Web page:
Apifera Farm - where art, story, animals & woman merge. Home to artist Katherine Dunn

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Tuesday, May 11, 2010

Shepherdess shock at Apifera!


In which the shepherdess once again is shown that life goes on and on, even after chicken funerals. And Olive Oil will have some stories to tell.

My day was very full yesterday - I focused intently on the children's book I was hired to do, and got a lot done. Every couple hours, I tended to my chicken hospice work. Upon Jane's death, there was a release of sorts, the sky was very blue, and while the energy had shifted in the barnyard, it was a relief.

I had a good, although emotional day. I was ready to kick back, have a glass of wine, watch Muddy chase cats and such. As I went to the field to get the flock in, they were all waiting for me at the gate, as usual, taking their cue from the setting sun. But there was one ewe way down in the field, about 200 feet away.

It was one of those moments that happens fast, yet slowly. I saw the ewe, recognized it as Olive Oil. She seemed distracted. "Why is she down there?" I thought, "It's not like her." And then I saw a smallish dark object, which I first thought was a cat. Cats often hang out in the fields.

But within seconds, I realized it was a newborn lamb.

I walked quickly to it, and it leaped up and ran to me, bleating. My heart was sinking and soaring at the same time. I looked over at Olive Oil, now about 10 feet away, and I'm sure my face looked as surprised as hers, for she was not supposed to be pregnant. All our lambing was done in March. She stood over another newborn, this one a girl. Fortunately, the day was warm and sunny, and they were well dried. They were strong, and I figure they'd been born hours ago.

My mind was racing as I picked them up to get them back to the barn. Olive Oil was very confused and flustered, scattered. She was not concerned about the ram lamb, only the girl. As I made it back to the barn, I think all the other ewes were a bit confused too - "This isn't when we lamb? And why did she do it in the field, we have proper rooms and procedures for that!"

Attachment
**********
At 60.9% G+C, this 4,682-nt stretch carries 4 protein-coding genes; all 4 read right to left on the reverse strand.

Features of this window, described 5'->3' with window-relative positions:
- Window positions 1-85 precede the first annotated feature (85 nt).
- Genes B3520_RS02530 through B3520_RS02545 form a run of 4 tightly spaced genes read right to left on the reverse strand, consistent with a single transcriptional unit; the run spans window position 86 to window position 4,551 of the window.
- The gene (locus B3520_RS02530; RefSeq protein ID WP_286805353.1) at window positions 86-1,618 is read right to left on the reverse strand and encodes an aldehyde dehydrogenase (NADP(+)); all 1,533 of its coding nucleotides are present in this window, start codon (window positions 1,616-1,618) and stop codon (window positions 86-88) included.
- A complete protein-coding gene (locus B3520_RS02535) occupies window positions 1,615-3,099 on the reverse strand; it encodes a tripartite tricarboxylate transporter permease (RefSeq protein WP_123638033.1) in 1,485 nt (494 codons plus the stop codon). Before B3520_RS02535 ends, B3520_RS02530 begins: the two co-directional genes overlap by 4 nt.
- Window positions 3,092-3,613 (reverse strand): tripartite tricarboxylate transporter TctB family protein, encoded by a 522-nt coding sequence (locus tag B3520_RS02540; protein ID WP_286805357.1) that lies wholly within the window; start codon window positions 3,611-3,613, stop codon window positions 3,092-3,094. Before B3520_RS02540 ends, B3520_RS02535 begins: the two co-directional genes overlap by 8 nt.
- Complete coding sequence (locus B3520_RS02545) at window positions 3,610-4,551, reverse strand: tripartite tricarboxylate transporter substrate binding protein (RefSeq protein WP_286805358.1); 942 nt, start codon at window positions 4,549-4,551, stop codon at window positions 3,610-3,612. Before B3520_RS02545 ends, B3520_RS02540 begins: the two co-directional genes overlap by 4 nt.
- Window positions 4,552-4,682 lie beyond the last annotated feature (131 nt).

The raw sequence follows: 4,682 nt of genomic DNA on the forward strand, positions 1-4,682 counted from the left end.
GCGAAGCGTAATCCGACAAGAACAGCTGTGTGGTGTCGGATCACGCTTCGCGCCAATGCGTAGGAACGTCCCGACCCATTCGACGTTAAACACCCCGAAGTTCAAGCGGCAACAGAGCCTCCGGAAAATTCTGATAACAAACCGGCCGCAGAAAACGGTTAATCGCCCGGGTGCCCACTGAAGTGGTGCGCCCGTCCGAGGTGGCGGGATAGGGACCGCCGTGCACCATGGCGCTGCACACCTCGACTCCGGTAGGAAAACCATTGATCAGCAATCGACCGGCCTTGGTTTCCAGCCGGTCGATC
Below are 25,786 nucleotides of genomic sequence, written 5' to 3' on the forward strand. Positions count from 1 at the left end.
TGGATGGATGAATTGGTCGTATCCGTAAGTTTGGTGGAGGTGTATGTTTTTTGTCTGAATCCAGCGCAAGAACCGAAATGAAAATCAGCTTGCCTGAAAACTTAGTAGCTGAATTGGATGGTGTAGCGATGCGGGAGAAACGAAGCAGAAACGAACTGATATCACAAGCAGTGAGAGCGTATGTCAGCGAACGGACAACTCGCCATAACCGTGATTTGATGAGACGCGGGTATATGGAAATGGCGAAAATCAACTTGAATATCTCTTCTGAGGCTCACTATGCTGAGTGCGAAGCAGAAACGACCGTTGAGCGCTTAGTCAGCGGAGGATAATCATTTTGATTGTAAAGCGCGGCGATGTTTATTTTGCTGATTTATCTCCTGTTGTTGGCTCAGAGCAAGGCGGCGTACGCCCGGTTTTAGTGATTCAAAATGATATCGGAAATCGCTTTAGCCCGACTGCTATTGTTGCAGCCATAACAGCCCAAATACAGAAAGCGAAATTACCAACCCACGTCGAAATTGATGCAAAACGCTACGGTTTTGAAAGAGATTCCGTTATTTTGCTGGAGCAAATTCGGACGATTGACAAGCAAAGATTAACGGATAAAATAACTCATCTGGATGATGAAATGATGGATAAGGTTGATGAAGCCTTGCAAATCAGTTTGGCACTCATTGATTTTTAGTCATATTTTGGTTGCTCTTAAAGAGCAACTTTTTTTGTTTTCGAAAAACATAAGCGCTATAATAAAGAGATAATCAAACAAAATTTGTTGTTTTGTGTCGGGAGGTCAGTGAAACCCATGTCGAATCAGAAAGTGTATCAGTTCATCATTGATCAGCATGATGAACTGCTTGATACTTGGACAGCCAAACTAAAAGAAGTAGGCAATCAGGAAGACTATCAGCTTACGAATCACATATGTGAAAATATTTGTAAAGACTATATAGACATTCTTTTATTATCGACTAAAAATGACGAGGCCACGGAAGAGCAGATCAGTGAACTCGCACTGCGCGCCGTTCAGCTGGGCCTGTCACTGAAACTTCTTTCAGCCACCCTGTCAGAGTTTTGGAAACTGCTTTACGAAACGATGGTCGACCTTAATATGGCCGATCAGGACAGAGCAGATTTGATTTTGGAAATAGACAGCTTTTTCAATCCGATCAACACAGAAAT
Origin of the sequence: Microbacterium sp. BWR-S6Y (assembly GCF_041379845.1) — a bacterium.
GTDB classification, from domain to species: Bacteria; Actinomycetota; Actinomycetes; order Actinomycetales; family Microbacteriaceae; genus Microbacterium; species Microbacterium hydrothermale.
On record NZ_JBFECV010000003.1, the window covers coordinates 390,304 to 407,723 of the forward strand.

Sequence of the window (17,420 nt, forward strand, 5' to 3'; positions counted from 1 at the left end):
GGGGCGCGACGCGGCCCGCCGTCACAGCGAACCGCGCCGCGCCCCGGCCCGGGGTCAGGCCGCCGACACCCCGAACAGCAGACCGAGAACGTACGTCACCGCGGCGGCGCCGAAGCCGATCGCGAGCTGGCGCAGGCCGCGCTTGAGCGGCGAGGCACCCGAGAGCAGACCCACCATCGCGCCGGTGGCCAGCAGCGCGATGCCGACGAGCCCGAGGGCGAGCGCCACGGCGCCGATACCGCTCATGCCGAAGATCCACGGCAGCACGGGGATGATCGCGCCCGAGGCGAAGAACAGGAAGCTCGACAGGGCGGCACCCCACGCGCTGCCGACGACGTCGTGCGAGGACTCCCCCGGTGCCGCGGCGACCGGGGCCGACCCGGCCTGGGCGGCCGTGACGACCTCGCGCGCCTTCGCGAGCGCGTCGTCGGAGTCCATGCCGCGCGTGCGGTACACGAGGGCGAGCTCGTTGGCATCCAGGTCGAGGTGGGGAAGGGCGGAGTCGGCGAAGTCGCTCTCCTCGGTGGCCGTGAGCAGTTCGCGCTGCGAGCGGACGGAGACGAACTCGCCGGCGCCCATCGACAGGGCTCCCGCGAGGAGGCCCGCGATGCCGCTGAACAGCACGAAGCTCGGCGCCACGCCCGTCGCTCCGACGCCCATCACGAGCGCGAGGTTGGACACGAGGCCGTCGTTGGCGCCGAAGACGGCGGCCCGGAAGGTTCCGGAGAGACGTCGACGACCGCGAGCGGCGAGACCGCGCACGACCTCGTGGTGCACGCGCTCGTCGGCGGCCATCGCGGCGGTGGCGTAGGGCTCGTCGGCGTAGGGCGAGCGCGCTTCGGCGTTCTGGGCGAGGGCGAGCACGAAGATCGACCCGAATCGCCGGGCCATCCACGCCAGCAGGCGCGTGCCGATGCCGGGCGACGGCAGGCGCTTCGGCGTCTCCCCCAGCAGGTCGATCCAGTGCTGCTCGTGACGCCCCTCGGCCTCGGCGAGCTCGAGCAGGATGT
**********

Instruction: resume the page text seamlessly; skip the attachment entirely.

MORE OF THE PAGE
I remembered marking the date December 16th on my lambing schedule. That was the day Mr. T broke through the electric fence to get to the ewes. Martyn and I happened to be there when it happened, thankfully. The whole surprise love fest lasted about 10 minutes and consisted of Martyn running to get grain, and me dashing around yelling at Mr. T. In the confusion, I couldn't quite remember what ewes he might have mounted, but marked it on my calender, so I would watch for unexpected pregnancies from my young virgins. I remembering hoping he hadn't poked Olive Oil, who is a small triplet out of Rosie, and she was a ewe I never planned to breed. Many of you might be familiar with Olive, as she is a steady character in my stories, and also communicates via her puppet persona. She was my baby, my virgin, even though she's three years old. Every flock needs a virgin or two. The only clue I had was she immediately laid down in the field when I put the sheep out yesterday morning, but she got up, and even though she was flagging her tail a bit, I just wasn't thinking about lambing, since we were 2 months done with all our lambing.

Oops. I told her to keep her knicker bottoms on tight!

I wasn't sure if I wanted to laugh or cry. The juxtaposition of a chicken funeral hours before, with unexpected newborn lambs as the sun set, it was a gift of sorts, a shocking gift. The only problem is she is rejecting the ram lamb, and has been so aggressive against him that we had to crate him within the lamb jug all nite, going out to feed him every 3 hours. Fortunately, she is very tame, and I can let him milk off her if I hold her. But we can't leave him alone with her, so I have to haul the crate around so he can be safe in there, and still be near his sister. If you've ever watched a lamb be rejected by it's mother, it's heartbreaking. I'm hoping she will tame up to him in the week, but it seems doubtful right now.